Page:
Then Melissa asked: “Did Jane tell you that Elga would be visiting us soon?” I replied she had. And I was wondering if Elga would appear to us as she did when we met on her planet. “Yes, said Melissa, Elga is as you met her: a beautiful woman, and an academic.”

I could hear the sound of waves rolling on the thin grey sand under a violet sky and three moons.

Dear, so dear brother… (sisterly #love)

Jane I am ever so pleased to see you Julian: you look well, you have left behind the worried eyebrows you wore for some time. I know Melissa and you are reconciled. I can tell from your look and hers. And I know what you think: she’s perfect isn’t she? She’s no ghost from the past that young woman, but someone who cares for you, who admires your work, who follows your progress. She reads what you write, she’s made comments on her page: have you visited her page Julian? She’d follow you everywhere if you were alone. I’m smiling as I say this. She cannot and would not compete with Sarah: they also love each other very much… But I know you know that too.

I now think that the past matters very little. Yes of course you have your memories: but you live in the present, don’t you? At best those images – for that is what they are – are a mere backdrop, perhaps material for your writing, an inspiration for some short story, or maybe even your next novel… Your life is now. Sarah says what you learnt from Gabrielle and Elga has made you think again. I am glad. Hopefully this will find its way in your writing too: not a remembrance of things past, but our futures, our future, yours, Sarah’s, Melissa’s and mine. I feel that we are now inseparable. You know that Melissa and I are lovers. Looking back at our first meeting on Chi, it was inevitable. She cannot love you as she no doubt wanted, so there is me, your sister (I sense your puzzlement). This way she won’t trouble you. And I must say, I don’t regret anything: she’s a wonderful companion, she loves Sarah, and, yes, she still think of you as the unattainable young man she, or whoever preceded her, knew long ago.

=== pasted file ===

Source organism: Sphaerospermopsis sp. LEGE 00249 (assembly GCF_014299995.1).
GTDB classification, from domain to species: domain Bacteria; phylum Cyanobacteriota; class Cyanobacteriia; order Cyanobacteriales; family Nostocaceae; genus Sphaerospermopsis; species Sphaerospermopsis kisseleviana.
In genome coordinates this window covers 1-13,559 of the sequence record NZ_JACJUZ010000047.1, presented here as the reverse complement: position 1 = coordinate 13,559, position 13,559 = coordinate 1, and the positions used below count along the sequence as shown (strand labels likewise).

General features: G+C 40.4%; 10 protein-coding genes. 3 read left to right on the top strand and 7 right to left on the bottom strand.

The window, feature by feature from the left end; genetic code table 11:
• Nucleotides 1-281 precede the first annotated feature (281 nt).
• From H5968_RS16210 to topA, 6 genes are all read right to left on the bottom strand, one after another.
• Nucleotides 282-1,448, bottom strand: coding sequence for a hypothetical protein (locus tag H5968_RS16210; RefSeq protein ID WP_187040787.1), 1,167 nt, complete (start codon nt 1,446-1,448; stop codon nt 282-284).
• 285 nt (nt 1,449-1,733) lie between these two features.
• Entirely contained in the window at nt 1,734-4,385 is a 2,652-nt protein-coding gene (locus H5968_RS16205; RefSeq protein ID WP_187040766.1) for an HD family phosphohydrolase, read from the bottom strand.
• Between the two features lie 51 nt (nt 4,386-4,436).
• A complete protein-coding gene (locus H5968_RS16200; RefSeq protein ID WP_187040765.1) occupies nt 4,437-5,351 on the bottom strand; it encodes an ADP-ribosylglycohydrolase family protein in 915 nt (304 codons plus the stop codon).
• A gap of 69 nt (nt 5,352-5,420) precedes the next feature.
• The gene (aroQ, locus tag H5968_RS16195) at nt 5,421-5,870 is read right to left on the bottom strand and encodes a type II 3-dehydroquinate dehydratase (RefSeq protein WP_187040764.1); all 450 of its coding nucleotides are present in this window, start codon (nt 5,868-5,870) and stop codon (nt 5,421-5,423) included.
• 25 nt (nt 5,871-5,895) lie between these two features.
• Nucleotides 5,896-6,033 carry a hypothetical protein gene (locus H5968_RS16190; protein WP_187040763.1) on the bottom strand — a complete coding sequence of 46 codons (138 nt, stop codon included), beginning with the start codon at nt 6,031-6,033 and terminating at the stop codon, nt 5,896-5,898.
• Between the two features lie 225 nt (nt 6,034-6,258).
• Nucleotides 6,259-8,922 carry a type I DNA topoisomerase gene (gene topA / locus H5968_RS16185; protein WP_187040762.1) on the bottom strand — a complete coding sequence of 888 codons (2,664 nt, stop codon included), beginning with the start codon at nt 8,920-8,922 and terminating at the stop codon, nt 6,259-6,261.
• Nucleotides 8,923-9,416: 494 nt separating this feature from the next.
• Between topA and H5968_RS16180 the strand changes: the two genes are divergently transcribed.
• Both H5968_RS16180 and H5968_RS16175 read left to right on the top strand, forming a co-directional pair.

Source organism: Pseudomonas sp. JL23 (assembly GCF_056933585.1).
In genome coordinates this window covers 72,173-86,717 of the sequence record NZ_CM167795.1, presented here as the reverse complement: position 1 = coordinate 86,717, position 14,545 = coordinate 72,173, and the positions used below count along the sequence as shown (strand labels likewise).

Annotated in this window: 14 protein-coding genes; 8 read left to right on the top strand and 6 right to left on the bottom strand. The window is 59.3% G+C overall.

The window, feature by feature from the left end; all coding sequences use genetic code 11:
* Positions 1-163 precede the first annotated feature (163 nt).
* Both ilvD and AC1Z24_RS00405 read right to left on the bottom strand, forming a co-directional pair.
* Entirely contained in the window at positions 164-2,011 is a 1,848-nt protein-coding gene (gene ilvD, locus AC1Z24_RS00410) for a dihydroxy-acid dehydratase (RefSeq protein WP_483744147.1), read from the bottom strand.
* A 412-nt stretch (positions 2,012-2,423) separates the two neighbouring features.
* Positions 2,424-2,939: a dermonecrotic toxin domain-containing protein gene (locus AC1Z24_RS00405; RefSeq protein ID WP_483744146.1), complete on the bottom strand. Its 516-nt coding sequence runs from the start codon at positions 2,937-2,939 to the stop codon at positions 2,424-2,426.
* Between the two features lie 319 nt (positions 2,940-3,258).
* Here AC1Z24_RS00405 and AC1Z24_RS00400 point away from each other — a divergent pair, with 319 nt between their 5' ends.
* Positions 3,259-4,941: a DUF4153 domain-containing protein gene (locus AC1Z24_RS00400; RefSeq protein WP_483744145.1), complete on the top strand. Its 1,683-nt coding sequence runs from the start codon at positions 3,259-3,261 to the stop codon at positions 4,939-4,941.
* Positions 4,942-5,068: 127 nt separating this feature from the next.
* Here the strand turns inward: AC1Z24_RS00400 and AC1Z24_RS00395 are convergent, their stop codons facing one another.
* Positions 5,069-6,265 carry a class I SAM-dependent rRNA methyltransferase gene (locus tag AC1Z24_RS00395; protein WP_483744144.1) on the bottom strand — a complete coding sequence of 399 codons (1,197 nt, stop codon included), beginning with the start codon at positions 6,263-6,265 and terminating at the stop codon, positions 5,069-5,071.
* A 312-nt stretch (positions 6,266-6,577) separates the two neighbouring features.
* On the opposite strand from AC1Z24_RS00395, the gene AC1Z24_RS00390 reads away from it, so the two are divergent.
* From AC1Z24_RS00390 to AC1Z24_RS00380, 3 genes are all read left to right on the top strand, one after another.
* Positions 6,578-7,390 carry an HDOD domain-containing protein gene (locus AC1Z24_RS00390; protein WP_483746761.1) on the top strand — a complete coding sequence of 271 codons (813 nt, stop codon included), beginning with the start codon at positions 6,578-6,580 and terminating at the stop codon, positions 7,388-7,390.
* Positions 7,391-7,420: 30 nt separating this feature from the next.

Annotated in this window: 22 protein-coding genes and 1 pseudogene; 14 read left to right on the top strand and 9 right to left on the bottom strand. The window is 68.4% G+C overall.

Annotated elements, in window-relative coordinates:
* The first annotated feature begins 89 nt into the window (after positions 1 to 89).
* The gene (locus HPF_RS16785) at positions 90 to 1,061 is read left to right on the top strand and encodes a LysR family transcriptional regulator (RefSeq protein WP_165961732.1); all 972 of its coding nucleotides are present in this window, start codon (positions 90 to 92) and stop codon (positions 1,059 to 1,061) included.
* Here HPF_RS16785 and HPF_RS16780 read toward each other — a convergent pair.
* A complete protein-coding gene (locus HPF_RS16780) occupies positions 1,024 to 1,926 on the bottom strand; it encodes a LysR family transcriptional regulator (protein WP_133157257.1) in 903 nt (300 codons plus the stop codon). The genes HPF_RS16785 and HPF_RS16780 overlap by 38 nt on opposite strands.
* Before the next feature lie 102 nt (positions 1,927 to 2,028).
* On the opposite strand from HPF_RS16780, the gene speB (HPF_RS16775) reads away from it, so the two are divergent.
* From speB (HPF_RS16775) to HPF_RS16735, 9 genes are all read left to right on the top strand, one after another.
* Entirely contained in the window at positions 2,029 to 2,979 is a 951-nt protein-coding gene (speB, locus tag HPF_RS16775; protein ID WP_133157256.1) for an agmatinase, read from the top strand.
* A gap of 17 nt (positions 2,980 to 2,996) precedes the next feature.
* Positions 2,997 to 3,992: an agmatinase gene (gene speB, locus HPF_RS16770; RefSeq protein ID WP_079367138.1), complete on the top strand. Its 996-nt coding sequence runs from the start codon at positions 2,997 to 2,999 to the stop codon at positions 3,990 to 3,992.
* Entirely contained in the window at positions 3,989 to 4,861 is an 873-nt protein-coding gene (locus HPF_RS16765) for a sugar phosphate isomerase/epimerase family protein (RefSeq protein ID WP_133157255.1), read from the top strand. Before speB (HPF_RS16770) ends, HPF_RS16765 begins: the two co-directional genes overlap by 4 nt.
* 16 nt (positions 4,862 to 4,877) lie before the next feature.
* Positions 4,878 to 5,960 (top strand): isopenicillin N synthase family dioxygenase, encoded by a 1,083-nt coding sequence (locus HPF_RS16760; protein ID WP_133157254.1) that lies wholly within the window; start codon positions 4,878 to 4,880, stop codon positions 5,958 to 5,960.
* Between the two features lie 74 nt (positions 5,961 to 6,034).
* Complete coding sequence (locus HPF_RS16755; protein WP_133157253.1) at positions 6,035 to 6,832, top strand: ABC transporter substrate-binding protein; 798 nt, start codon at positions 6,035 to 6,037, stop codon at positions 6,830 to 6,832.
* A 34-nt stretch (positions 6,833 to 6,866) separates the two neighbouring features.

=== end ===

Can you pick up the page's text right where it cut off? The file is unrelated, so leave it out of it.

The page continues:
But let’s not stir the nostalgia: we enjoy our relationship, Melissa and me, and we love you deeply, brother. Melissa says that Elga was impressed by Sarah and you, the way you listened. I understand that she – Melissa – and Elga are often corresponding. She also said that to understand the science the coven has at their disposal, you need to think of nanotechnology, the art of molecule-level engineering. They are working at the pico level, a millionth time smaller in scale, making engines from particles, building new assemblies with those electrons and pions our physicists are still struggling with. You know the recent asteroid, the one that crashed in the Urals breaking a lot of glass? Melissa said that, while she could not be sure, she thought the coven uses asteroids to spread planets with small “observers”, tiny recording devices that feed back all sorts of measurements, not only in the visible light spectrum, to their labs… Amazing isn’t it? I can see that Melissa admires them, with reason. By the way, Elga will pay a visit here soon. Mel will let us know when and where. I love you.

Your sister, Jane.